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Phantom Limb Pain

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Patient on a wheelchair with phantom limb pain

Learn more about Phantom Limb Pain and how LA Pain Specialist can manage your symptoms.

Phantom limb pain occurs when pain appears to come from a part of the body that has been removed. The condition is most often associated with the amputation of an arm or leg, but it can also occur when breasts or other body parts are removed.

  • Episodes can last anywhere from a few minutes to several days
  • Some experience some degree of phantom limb pain for years
  • Typically more frequent and intense during the first six months following amputation

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Causes of Phantom Limb Pain

Initially, phantom limb pain was thought to be a psychological problem. Although the exact cause is still not completely understood, most experts believe that phantom limb pain originates in the brain and spinal cord as the brain attempts to remap nerve signals from the missing limb. Other factors, such as scar tissue or nerve damage from the surgery, may also contribute to phantom limb pain.

Symptoms of Phantom Limb Pain

The type of sensation produced by phantom limb pain is not the same for everyone. For example, the pain may be perceived as burning, crushing, shooting, twisting, or as an electric shock. A less severe form of the condition, known as phantom limb sensation, may cause feelings of itching, vibration, movement, pressure, or temperature change from the missing limb. Certain activities may trigger phantom limb pain, including:

  • Smoking
  • Straining during urination or bowel movements
  • Changes in temperature or barometric pressure
Crutches for lame person
Patient indicating phantom limb pain

Risk Factors for Phantom Limb Pain

Individuals who experienced significant pain in a limb prior to amputation are more likely to experience phantom limb pain. This may be the result of the brain retaining the memory of the pre-surgical pain and continuing to send pain signals. Individuals with stump pain caused by damaged nerve endings typically also experience phantom limb pain. An artificial limb that does not fit properly may irritate nerve endings and contribute to phantom limb pain.

Treatments for Phantom Limb Pain

The treatment of phantom limb pain typically involves medications to relieve the nerve pain and non-invasive therapies to mask and disrupt pain signals. Common drug therapies for phantom limb pain include antidepressants and anticonvulsants to quiet the nerves and modify the neurotransmitters that relay pain signals. Opioid pain medications may be an option for some individuals, but they should only be used under a doctor’s direction in appropriate doses because of the potential side effects and risk of abuse. Transcutaneous nerve stimulation therapy is a non-invasive technique that uses electrical impulses to prevent pain signals from reaching the brain. Acupuncture may trigger the release of natural painkillers called endorphins that may help alleviate phantom limb pain. Some patients also experience relief after performing exercises using a mirror box that tricks the brain into thinking that the missing limb actually exists and is moving.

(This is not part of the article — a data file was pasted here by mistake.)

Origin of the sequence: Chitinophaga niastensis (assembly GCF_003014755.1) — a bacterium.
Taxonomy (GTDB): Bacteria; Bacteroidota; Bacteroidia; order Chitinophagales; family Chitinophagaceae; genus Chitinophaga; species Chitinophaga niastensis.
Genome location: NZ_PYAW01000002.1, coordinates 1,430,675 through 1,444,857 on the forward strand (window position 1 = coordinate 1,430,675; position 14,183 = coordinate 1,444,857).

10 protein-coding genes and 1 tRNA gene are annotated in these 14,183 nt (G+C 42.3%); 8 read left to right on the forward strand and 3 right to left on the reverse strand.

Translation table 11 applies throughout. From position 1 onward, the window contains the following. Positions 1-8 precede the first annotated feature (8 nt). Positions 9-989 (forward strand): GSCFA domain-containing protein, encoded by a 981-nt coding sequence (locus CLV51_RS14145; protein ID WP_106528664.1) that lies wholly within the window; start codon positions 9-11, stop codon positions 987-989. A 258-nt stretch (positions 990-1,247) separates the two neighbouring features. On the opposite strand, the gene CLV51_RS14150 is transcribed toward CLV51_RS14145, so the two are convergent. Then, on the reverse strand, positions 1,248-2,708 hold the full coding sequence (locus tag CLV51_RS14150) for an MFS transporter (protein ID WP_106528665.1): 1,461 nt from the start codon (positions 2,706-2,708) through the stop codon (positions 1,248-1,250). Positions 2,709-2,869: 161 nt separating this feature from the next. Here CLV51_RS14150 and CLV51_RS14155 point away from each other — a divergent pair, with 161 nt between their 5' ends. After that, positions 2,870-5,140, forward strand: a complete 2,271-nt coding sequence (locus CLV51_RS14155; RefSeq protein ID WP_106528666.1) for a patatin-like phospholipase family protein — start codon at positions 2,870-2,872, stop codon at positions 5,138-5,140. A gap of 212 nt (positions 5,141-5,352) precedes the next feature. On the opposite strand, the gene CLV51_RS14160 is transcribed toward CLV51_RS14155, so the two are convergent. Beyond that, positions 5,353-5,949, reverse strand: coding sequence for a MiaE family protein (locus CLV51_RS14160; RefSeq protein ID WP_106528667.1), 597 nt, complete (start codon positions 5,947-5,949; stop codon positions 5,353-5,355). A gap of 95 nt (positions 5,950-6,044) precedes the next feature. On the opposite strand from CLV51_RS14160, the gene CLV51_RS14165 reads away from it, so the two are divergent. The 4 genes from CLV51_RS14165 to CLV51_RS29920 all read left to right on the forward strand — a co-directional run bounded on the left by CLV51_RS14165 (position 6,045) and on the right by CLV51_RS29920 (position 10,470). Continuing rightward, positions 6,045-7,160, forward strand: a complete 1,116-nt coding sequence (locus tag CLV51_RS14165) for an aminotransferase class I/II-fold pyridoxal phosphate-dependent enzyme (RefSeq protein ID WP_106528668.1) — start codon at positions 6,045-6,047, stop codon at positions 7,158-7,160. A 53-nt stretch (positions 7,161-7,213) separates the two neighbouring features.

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I have a pain syndrome that makes it difficult to do daily tasks, but the specialists here are helping me explore new pain management techniques all the time.
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I have been dealing with pain ever since a car accident years ago but really didn't want to resort to surgery. Los Angeles Pain Specialist has helped me and was patient with me while finding a non-invasive option.
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I wasn't sure I would ever be able to sleep through the night again, but the doctors here have worked with me to help alleviate pain I thought I would have to live with forever.
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